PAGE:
Friday, May 24, 2013

An Ocean

On my last trip home, I made a special diversion between dates with my people to visit my Lake. For 20 minutes, I just sat and listened and watched. I miss my friends and family, and I'm lucky to have Lake Michigan in Chicago, but I have to say that I really, really miss Lake Superior.

Pretty much the second I got my driver's license, the Lake became a magnet to me, a place that I go when I need to set the world straight, the great equalizer of my soul. I was surprised to realize that it had been nearly 9 months since I sat at the shoreline and lost myself in my thoughts and the waves.

One of the hallmarks of my late twenties has been working on self-acceptance--working to understand which parts of myself I should continue to work on, and which parts are just me. I have come to accept--and come to believe that the people whom I surround myself with should accept--that I am a person who strives to find meaning in things. Sometimes I think that means I actively struggle more than others, what some would deem needless struggle, and I have spent a fair time brainstorming ways to make this go away.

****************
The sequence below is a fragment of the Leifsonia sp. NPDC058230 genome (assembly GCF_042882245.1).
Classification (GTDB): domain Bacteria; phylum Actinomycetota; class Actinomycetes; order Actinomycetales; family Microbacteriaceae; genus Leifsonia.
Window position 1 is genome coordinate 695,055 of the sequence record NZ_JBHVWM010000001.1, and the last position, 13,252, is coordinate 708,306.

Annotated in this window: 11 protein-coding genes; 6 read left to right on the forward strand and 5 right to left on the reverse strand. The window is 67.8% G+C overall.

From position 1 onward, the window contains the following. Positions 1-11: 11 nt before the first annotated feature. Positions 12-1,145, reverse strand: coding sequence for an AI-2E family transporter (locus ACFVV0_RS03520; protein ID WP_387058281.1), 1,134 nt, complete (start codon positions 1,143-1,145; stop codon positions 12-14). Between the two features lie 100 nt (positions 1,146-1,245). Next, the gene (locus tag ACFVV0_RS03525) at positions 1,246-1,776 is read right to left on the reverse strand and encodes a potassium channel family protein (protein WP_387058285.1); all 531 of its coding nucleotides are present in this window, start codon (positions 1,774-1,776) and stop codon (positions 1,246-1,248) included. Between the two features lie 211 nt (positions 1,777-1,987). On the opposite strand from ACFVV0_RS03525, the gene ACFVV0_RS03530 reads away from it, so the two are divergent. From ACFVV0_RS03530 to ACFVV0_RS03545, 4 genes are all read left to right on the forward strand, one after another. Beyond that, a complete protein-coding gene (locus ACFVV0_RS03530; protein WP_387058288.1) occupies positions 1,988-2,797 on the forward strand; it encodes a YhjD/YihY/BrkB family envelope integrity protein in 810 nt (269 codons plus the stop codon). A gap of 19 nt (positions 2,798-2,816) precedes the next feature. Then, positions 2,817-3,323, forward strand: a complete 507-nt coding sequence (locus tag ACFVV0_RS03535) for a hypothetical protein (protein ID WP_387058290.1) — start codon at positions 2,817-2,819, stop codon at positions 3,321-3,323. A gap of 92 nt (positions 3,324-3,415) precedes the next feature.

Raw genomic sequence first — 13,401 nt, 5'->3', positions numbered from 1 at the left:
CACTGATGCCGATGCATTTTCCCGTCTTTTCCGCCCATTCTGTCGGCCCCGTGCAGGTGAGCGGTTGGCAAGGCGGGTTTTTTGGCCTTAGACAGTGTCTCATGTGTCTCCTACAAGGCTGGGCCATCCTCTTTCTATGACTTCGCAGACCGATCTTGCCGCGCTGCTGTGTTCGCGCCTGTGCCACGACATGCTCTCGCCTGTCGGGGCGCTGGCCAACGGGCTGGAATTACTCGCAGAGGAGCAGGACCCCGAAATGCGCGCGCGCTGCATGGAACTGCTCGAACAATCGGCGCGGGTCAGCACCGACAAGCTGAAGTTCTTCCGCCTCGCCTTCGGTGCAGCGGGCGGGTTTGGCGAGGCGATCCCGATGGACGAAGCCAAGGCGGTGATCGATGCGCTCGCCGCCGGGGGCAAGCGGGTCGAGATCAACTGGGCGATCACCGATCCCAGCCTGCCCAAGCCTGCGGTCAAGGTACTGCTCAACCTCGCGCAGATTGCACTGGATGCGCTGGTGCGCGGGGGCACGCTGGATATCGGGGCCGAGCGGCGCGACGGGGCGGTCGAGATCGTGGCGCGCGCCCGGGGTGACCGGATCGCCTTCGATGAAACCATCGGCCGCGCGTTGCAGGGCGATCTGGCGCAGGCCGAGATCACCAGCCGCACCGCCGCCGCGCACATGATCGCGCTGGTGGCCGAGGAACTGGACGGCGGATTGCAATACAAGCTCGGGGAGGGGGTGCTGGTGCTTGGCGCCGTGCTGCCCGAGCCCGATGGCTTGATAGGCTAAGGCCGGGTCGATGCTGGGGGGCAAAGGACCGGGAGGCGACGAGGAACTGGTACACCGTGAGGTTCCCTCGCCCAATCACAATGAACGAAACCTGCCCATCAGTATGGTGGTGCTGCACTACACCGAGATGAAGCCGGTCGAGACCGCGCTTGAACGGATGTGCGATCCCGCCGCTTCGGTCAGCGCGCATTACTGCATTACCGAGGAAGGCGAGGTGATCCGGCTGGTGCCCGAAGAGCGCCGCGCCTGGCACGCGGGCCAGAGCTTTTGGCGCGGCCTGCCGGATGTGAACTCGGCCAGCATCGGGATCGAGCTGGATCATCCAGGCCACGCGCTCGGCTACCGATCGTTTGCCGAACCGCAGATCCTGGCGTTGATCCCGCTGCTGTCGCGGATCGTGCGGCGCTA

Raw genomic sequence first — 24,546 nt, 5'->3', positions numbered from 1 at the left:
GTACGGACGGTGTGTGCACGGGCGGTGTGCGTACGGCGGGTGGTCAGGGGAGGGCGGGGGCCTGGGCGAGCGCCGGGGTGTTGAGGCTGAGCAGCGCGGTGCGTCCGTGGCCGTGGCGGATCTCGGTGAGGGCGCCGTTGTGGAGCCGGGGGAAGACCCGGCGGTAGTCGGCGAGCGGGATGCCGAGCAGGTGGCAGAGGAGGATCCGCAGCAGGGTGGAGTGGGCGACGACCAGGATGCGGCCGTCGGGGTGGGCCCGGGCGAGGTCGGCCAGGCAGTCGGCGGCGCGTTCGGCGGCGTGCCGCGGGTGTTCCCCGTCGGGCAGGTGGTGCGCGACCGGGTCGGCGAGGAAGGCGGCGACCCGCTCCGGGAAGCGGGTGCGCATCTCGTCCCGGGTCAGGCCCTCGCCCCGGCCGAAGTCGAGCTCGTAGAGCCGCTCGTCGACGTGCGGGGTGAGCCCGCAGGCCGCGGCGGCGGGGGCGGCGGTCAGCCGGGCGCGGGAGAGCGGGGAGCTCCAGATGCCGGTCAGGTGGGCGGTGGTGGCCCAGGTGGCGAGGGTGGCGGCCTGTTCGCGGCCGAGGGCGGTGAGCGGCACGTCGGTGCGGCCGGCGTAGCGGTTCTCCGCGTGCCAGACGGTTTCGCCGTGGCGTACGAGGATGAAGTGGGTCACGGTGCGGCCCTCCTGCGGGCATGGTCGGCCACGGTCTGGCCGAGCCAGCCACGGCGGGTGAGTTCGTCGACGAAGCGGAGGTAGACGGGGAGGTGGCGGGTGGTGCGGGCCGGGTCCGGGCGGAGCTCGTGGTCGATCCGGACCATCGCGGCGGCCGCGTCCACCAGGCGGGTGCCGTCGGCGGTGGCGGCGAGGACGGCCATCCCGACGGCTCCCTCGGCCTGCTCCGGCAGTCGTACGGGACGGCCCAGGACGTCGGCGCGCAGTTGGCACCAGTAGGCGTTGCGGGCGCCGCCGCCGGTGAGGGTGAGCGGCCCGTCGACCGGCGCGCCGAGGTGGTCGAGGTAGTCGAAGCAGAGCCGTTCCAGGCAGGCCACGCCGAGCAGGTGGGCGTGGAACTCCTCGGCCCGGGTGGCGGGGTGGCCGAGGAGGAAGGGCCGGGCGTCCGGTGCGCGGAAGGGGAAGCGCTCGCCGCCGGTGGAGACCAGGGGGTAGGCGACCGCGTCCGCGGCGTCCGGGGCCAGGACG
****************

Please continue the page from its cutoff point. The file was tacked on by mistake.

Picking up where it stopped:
"You think too much." "Don't overanalyze this!" "Why is this such a big deal?" "Don't worry about it!" I've heard this from all angles throughout my entire life. It's taken me 29 years to appreciate this about myself: I have a hard time operating like everything is black and white, because I see each and every shade of gray. It is in my nature to consider each of the shades, and that makes it really hard to tune them out. That's just who I am, and I'll struggle for it, but I'll also remain tuned into the subtleties and the possibilities of the world.

Carl Jung said that lonliness doesn't result from being alone, but from being unable communicate the things that seem important. I feel this sense of lonliness until I don't, until I am finally able to communicate what I have been ruminating about all along. That brand of lonliness feels like an entire ocean (or the largest freshwater lake in the world), and it's really easy to get lost in the ocean. But, as suddenly as its onset, the relief comes--the ability to communicate the feelings comes--like a wave, not there until it is, crashing toward the shore with a sometimes alarming intensity. 

I guess what I want to say is that I'm thankful for Lake Superior, who is always waiting to listen to and swallow up my fears. And I'm thankful, too, for the people who make their very best effort to love me in the same way, the people who accept all of the above when they oftentimes deserve more, many of whom reside in or hail from the little lakeside town I call home.

"Give up to grace.
The ocean takes care of each wave
'til it gets to shore.
You need more help than you know."

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